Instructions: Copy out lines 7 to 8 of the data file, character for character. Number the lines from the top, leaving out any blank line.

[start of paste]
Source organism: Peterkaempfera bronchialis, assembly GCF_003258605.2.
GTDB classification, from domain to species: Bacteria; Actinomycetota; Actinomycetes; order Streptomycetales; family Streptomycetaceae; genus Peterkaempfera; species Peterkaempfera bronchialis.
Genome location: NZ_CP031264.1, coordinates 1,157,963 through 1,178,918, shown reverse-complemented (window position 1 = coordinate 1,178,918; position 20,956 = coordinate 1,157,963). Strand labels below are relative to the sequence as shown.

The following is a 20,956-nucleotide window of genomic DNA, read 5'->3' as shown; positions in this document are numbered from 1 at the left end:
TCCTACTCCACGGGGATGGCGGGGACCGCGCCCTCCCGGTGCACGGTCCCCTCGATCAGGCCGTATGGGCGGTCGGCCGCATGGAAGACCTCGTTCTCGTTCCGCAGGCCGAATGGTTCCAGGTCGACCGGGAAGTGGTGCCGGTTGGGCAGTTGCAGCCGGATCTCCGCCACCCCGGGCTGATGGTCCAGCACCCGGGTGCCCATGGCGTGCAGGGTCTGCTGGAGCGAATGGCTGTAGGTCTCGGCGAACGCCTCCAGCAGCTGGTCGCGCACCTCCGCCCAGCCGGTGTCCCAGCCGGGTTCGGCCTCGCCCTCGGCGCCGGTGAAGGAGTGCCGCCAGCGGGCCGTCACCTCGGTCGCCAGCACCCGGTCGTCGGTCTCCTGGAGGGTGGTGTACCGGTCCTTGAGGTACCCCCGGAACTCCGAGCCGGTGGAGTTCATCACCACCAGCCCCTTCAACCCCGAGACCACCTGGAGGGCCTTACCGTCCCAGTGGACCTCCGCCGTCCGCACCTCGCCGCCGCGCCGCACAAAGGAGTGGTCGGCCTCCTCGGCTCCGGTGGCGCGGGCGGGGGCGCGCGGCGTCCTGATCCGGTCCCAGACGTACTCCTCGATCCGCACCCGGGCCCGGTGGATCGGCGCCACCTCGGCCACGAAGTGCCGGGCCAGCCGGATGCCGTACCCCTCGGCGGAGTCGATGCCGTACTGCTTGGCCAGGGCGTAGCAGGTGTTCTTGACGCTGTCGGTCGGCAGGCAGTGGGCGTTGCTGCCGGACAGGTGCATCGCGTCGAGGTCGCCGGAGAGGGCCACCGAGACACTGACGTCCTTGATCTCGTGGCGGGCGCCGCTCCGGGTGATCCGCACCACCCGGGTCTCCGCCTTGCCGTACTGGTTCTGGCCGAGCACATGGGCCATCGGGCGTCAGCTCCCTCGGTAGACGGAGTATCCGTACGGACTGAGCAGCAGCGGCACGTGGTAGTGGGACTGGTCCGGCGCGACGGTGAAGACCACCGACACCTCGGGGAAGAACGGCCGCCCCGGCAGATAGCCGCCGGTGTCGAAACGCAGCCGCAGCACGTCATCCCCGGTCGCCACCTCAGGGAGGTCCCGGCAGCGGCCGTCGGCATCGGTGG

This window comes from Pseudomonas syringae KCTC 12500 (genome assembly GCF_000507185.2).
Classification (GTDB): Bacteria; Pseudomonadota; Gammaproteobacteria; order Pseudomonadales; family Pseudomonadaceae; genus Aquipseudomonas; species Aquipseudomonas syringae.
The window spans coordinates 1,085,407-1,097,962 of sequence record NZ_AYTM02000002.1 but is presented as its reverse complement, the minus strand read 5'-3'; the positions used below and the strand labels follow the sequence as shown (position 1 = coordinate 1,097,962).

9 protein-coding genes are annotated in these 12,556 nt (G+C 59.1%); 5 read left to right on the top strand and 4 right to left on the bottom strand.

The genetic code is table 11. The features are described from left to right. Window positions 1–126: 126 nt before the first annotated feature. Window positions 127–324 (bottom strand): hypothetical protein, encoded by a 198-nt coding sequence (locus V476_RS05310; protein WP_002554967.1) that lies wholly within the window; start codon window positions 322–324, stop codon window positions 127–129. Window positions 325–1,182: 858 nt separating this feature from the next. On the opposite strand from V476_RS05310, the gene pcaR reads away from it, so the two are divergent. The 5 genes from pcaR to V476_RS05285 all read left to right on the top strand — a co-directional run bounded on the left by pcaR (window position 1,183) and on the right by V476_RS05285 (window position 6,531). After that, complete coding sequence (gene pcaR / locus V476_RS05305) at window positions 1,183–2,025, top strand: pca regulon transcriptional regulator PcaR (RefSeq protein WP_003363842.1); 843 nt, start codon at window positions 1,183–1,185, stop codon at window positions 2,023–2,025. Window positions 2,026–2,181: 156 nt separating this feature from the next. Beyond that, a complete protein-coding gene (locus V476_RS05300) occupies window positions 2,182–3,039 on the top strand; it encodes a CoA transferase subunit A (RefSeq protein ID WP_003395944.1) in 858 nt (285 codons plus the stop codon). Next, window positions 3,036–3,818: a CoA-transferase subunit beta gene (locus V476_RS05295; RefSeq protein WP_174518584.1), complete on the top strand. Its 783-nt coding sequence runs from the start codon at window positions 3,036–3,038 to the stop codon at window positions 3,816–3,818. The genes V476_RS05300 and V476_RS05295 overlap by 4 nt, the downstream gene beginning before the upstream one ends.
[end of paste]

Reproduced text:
Classification (GTDB): Bacteria; Pseudomonadota; Gammaproteobacteria; order Pseudomonadales; family Pseudomonadaceae; genus Aquipseudomonas; species Aquipseudomonas syringae.
The window spans coordinates 1,085,407-1,097,962 of sequence record NZ_AYTM02000002.1 but is presented as its reverse complement, the minus strand read 5'-3'; the positions used below and the strand labels follow the sequence as shown (position 1 = coordinate 1,097,962).